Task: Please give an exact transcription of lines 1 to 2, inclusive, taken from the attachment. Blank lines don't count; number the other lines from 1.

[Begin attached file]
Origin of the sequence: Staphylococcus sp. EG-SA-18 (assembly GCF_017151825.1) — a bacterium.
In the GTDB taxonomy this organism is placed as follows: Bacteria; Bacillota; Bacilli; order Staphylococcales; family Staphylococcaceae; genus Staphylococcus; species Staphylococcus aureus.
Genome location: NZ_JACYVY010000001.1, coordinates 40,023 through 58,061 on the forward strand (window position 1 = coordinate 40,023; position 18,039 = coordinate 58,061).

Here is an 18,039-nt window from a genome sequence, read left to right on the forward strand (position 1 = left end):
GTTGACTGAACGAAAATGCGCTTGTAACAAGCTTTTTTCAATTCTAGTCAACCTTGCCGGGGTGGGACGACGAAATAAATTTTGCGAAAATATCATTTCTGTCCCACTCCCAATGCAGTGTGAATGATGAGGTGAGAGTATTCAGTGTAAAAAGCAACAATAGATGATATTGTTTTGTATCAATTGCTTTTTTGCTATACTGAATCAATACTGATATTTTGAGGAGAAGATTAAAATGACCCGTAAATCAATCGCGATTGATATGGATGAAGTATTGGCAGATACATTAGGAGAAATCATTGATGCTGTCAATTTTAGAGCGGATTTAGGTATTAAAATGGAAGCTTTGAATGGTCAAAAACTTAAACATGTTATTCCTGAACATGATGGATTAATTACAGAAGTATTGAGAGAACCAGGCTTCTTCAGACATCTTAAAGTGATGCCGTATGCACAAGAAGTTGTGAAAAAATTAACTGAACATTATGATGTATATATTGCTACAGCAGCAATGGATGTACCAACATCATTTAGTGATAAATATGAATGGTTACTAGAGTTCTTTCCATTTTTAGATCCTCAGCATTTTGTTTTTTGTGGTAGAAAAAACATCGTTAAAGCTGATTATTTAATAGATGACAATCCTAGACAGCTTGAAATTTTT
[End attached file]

Origin of the sequence: Staphylococcus sp. EG-SA-18 (assembly GCF_017151825.1) — a bacterium.
In the GTDB taxonomy this organism is placed as follows: Bacteria; Bacillota; Bacilli; order Staphylococcales; family Staphylococcaceae; genus Staphylococcus; species Staphylococcus aureus.